Hit Team

Reviewed by YTSL

Good people can do not-so-good things for the benefit of those who they care for, respect or both, whereas bad people do bad things just to enrich themselves.  These seem to be the messages of this Dante Lam helmed -- plus co-produced, along with Joe Cheung (who served as well as the 2001 film’s firearms consultant), and stunt co-ordinated -- effort.  Along with a heavily stressed theme of people -- particularly those of the male gender -- needing to bear and honor the responsibility to others that they invariably possess, they also appear to be the principles which underlie the multi-part story concocted by Clarence Lee and Jack Ng, this heavy-on-the-testosterone-as-well-as-action movie’s scriptwriters.

Although its title may make it appear to be otherwise, HIT TEAM involves not one but three sets of substantially plus formidably armed units, and culminates in a bullet-filled showdown between two of them that also involves at least one member of the third group which follows a similarly well-choreographed and -staged shoot-out involving a slightly different ensemble of individuals.  The first of these that we see in action is that which is headed by Alex To’s Don character and also consists of an SDU officer called King (who is played by Tony Ho) along with a couple of other guys named Fai and Kee.  This somewhat ad hoc unit was effectively called into service by the serious wounding of an undercover police officer friend of theirs named Ho (who is essayed by Chin Kar Lok) in a gun battle that starts and is over before the movie passes the 5 minute mark.

Daniel Wu and Alex To
Targeting the underworld’s “underground bank” that Ho was involved in investigating when he got so badly hurt that he now suffers from a condition referred to in the English subtitles as “hemiplegia” and needs to go to Switzerland for treatment that costs HK$2 million, the quartet -- that is made up of three recently resigned plus one still serving policemen -- carry out a risky illegal operation that ended up not only failing to yield the amount of money they sought as well as costing the lives of five men (despite their plan having been to not hurt anybody) but also caused them to attract the serious attention of people on both sides of the law.  Rather than cut their losses and abandon their unorthodox fund-raising efforts though, they proceed to plan a second heist that would deprive the criminal world of some more of its ill-gotten gains.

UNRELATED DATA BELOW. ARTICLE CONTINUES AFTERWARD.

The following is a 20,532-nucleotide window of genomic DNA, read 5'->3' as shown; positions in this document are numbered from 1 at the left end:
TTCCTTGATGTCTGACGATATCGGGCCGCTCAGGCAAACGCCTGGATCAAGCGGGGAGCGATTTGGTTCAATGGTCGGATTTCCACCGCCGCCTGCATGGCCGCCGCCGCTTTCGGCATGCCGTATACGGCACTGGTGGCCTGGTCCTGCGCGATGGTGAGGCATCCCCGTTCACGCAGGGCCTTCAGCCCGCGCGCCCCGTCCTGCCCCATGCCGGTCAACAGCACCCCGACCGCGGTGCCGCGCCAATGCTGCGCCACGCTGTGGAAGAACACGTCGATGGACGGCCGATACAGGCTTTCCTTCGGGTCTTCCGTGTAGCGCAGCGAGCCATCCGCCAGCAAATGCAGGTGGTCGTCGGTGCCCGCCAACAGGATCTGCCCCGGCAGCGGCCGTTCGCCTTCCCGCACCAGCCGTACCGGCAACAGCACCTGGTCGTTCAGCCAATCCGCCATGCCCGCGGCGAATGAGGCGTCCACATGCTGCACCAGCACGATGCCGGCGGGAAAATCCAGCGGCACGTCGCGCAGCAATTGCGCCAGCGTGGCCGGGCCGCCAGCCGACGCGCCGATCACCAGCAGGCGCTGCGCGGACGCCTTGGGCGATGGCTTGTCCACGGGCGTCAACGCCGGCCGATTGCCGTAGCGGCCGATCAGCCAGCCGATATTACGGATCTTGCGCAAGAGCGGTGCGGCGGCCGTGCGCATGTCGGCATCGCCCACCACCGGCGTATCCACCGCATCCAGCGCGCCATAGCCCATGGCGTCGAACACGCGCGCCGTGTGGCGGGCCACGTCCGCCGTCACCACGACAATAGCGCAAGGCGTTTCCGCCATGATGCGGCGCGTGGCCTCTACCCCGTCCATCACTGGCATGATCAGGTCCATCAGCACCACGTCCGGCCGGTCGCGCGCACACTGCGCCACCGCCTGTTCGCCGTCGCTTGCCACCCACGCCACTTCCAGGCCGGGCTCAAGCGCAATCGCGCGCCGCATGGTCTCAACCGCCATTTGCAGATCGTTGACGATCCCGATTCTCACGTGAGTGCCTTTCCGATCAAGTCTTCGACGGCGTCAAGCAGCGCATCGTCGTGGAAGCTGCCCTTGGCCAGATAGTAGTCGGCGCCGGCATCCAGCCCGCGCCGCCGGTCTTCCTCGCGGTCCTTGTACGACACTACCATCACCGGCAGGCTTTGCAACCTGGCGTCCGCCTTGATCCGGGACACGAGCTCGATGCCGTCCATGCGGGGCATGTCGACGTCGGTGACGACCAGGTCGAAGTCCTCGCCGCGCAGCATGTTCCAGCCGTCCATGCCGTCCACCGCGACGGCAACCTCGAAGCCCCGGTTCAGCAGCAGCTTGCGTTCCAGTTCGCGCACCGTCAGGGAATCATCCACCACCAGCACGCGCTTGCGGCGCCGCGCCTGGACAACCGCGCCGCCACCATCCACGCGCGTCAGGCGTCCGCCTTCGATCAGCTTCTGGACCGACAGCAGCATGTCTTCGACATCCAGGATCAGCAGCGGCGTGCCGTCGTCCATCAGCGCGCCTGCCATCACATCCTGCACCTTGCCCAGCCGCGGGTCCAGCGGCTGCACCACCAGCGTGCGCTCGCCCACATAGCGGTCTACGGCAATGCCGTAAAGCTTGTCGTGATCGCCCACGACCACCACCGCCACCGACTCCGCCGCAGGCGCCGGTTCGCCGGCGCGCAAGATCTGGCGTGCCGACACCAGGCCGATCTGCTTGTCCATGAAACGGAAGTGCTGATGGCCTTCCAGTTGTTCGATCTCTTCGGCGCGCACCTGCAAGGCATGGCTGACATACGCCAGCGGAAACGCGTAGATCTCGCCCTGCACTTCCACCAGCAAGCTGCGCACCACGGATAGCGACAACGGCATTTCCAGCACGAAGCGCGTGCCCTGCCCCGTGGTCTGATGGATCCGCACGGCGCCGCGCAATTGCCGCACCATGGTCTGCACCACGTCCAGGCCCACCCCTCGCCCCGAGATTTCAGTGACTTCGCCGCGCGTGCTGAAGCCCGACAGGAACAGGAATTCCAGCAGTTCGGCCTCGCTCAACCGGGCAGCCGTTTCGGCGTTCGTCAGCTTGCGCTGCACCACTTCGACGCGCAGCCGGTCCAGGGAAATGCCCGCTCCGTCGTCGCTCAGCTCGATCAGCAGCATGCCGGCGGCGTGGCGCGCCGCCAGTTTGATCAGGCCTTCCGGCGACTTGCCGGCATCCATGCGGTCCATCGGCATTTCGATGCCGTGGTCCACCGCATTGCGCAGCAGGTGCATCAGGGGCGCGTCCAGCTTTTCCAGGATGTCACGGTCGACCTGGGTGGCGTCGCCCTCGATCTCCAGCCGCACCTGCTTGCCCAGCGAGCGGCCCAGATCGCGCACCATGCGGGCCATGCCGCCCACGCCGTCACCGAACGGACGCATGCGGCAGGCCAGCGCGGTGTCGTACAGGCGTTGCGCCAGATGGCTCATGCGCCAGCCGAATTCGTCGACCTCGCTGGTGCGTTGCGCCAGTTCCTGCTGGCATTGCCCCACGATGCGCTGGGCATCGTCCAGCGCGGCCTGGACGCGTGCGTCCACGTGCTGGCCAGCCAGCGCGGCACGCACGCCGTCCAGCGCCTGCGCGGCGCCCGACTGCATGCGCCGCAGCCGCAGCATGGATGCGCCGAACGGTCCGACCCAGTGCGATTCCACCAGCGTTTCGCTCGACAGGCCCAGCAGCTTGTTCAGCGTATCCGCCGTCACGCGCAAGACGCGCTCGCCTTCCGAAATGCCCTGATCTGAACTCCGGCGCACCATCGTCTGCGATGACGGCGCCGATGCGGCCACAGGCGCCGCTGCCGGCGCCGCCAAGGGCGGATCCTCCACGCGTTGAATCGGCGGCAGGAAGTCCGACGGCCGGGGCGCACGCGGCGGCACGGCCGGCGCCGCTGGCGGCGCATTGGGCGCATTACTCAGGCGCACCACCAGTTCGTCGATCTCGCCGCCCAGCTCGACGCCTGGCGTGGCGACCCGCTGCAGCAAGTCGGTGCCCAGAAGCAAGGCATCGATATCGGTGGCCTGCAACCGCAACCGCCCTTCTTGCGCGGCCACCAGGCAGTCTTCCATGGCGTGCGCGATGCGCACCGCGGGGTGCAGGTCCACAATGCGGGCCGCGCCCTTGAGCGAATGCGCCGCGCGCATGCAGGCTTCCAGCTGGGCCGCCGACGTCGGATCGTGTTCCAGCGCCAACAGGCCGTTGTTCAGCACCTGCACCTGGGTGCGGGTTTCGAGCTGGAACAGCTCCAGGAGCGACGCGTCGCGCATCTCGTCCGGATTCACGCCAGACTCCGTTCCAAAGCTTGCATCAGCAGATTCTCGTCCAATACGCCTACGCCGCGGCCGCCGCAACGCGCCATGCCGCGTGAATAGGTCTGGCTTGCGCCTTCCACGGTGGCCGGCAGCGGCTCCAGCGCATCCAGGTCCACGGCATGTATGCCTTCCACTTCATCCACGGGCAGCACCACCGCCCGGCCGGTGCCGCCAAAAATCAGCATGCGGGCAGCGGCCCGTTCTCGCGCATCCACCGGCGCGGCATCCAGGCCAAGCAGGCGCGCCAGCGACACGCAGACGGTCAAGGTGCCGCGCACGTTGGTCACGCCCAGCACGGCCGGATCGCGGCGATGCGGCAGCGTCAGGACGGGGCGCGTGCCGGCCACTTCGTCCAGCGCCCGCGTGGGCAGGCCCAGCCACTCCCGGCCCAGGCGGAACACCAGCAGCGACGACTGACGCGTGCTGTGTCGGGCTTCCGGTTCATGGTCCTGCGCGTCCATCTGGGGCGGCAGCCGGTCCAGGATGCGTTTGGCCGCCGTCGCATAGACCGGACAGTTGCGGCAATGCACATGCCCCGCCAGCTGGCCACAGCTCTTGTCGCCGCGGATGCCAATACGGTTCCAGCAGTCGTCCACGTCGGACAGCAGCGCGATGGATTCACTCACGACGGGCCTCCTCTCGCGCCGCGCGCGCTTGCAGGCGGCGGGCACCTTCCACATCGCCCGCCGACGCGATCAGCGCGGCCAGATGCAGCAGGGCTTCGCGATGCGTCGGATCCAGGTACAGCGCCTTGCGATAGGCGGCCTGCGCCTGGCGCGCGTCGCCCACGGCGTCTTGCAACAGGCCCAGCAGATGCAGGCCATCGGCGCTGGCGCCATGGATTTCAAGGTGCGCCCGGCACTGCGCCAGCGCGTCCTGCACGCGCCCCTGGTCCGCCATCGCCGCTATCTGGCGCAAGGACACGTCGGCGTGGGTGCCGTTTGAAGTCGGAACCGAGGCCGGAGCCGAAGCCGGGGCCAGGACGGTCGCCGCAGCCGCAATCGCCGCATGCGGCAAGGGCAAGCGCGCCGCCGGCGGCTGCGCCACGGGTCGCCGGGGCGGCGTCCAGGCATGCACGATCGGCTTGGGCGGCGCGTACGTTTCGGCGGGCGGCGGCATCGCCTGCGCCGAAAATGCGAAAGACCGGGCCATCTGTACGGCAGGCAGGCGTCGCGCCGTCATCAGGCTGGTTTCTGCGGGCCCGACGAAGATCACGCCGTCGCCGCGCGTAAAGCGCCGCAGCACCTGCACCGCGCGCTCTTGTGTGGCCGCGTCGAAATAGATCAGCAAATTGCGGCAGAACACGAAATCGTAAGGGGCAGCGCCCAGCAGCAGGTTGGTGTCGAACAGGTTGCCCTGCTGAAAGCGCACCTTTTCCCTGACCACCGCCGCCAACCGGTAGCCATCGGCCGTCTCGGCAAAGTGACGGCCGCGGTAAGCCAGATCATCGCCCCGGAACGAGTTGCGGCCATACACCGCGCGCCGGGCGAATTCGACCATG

Joe Lee, Chin Kar-lok, Daniel Wu
More than incidentally, it’s indeed one of the more problematic points of HIT TEAM that those who had been taught to uphold the law would be so willing to break it -- as well as sacrifice the lives of others along with their own -- so that an admittedly close buddy of theirs, who they further believe has been made a scapegoat by higher-ups in the police force, can have a chance to walk again.  While it’s no where as unorthodox in style as Dante Lam’s previous “Jiang Hu:  The Triad Zone”, there are signs here and there within it that those who produced this work are more comfortable when not toeing establishing lines.
Jo Kuk and Ruby Wong
For one thing, in a more conventional film, more screen-time would be devoted to the most clear cut “good guys” of the piece:  The E team of the elite Central Intelligence Bureau sent to hunt down Don and co. that is under the leadership of Inspector Chung Chau (who Daniel Wu efficiently portrays) and also comprises a gung-ho female replacement for a recently killed comrade (Jane Chan is played with quiet purpose by Jo Kuk), easy-going Sam (who comes in the form of Samuel Pang) and the more intense B.J..  However sketchily drawn though, this top group’s personalities still are more apparent and distinct than those of the criminal hit squad brought together and commanded by the villainous Brother Joe (Joe Lee is by far the oldest of the individuals with an active part to play in HIT TEAM’s proceedings).  Enough information is also provided to make the (re)viewer realize that more than one member of this outwardly cool and straight-arrow looking special police unit is plagued with the sort of inner demons that have the potential to wreck havoc on their judgement at times when this really should not be the case.
Samuel Pang and Tony Ho
Still, this is not to say that I don’t wish that more time had been spent on fleshing out this packed movie’s unexpectedly many major along with minor characters.  Among those that could lay the most valid claims to having been given the shortest shrift are the significant others of team leaders Don and Inspector Chung.  Alternatively, I saw little reason why they needed to be in this work at all.  As it stands (albeit through no fault of those who had the thankless job of portraying them), I feel that the scenes involving Ruby Wong’s character (that of Don’s female friend) and the woman who was Inspector Chung’s companion at the beach (I’m assuming that Monica was played by Monica Lo) did not add much at all to HIT TEAM’s story, and may well have been the weakest parts of this generally respectable and somewhat different-from-the-norm -- yet not particularly memorable -- offering.

My rating for the film:  6.